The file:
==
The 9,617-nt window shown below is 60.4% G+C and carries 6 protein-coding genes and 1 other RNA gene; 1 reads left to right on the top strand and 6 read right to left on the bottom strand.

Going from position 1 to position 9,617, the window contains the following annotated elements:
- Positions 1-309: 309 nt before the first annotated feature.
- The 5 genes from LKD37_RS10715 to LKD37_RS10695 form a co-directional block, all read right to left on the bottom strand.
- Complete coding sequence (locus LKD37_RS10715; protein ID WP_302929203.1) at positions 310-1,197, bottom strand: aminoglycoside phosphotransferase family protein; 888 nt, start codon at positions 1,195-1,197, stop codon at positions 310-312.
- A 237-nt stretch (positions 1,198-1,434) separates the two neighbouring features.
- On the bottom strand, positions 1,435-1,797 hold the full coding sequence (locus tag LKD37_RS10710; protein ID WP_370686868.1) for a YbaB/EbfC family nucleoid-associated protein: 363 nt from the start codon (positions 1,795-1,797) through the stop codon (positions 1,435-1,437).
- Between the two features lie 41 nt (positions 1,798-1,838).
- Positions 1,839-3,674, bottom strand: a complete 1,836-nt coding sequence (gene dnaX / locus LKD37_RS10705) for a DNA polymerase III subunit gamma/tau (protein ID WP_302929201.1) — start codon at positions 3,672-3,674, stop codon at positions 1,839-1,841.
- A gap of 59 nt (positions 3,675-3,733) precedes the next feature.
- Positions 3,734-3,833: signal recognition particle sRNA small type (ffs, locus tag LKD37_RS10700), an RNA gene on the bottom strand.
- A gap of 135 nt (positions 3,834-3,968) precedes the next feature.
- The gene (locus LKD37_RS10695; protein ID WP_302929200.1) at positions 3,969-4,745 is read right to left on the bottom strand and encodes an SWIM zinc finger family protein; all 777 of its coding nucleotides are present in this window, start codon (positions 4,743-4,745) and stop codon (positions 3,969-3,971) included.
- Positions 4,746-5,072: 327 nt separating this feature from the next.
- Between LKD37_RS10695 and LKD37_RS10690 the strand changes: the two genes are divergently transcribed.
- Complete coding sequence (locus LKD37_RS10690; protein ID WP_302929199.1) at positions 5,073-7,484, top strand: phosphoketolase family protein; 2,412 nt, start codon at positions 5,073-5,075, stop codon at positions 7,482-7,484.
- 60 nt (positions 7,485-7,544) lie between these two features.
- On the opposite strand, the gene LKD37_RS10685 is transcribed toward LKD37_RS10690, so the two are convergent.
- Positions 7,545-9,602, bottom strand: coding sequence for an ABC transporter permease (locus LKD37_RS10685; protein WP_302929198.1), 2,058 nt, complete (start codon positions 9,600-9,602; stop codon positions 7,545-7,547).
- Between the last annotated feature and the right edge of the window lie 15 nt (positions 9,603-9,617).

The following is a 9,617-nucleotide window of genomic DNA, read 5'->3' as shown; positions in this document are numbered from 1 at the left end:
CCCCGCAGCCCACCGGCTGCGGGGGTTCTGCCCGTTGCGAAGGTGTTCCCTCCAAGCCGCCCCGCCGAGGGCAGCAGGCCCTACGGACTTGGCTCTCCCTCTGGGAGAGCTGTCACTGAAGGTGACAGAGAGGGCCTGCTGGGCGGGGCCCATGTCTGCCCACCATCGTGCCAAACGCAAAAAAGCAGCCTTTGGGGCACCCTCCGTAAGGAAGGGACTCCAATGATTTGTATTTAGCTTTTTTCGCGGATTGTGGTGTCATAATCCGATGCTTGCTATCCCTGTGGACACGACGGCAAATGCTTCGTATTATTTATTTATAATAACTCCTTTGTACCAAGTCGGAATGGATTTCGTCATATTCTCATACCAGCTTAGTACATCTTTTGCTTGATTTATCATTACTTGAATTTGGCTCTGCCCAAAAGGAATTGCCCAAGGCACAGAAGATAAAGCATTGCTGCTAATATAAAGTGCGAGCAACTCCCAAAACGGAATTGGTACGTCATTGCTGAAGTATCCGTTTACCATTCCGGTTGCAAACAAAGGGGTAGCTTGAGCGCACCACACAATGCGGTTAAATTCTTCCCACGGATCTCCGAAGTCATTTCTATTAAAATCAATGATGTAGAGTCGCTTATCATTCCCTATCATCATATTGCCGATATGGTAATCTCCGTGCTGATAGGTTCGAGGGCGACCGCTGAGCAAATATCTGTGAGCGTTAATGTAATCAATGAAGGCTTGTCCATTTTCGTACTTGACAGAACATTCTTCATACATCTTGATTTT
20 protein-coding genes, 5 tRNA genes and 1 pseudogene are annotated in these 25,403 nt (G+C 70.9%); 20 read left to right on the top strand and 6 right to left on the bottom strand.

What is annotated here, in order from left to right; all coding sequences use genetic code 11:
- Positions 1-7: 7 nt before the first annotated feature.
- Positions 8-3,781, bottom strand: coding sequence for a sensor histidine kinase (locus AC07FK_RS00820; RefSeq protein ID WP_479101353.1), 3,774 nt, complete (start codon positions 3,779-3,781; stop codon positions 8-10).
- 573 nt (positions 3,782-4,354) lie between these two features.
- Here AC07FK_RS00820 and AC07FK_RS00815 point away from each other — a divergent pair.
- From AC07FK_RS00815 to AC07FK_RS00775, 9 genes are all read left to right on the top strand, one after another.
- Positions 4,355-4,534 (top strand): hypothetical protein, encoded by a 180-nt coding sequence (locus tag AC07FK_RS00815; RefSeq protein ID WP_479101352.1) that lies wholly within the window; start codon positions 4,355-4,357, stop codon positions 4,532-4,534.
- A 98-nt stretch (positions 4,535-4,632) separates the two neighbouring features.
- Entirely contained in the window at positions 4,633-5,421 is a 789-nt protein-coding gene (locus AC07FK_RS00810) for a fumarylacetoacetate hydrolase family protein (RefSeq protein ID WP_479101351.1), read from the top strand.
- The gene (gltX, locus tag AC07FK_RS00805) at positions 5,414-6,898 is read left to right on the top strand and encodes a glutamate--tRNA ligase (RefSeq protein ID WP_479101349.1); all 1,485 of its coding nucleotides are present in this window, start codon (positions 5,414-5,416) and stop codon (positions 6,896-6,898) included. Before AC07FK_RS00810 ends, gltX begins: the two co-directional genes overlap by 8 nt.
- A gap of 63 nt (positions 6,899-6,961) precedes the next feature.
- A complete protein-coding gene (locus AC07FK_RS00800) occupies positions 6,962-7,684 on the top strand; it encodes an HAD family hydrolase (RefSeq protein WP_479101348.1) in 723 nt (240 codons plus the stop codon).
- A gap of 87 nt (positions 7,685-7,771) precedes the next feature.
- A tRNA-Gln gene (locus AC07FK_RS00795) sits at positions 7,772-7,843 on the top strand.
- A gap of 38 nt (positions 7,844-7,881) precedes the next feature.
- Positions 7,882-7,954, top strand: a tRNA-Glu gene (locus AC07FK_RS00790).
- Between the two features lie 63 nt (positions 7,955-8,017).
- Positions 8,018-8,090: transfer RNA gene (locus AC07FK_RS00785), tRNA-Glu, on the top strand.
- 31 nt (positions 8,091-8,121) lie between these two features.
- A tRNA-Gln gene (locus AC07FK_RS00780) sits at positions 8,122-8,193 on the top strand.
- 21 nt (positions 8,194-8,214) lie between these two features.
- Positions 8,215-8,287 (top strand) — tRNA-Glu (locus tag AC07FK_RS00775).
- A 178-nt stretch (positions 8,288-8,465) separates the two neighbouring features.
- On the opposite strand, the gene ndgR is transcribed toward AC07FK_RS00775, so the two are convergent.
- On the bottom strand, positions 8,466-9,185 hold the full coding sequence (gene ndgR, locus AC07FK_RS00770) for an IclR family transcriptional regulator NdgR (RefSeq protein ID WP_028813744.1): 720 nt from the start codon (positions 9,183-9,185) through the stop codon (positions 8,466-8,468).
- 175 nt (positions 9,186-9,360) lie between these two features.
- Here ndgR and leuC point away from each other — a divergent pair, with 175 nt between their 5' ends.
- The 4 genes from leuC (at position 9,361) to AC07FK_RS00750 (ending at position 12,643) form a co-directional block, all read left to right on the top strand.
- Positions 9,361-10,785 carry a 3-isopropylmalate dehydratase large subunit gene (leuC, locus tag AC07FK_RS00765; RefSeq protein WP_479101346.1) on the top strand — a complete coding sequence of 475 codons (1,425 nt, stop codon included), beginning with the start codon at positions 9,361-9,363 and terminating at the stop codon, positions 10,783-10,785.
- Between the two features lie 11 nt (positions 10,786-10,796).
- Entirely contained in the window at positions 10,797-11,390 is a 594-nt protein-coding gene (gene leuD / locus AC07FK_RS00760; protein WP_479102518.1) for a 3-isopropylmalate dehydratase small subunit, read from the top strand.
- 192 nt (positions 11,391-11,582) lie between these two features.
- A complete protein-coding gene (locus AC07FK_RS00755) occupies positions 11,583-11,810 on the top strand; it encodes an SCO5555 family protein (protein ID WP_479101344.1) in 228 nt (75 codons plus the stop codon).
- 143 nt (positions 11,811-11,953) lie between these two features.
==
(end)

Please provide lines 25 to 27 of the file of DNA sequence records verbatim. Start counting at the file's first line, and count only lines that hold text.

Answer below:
- Positions 1-7: 7 nt before the first annotated feature.
- Positions 8-3,781, bottom strand: coding sequence for a sensor histidine kinase (locus AC07FK_RS00820; RefSeq protein ID WP_479101353.1), 3,774 nt, complete (start codon positions 3,779-3,781; stop codon positions 8-10).
- 573 nt (positions 3,782-4,354) lie between these two features.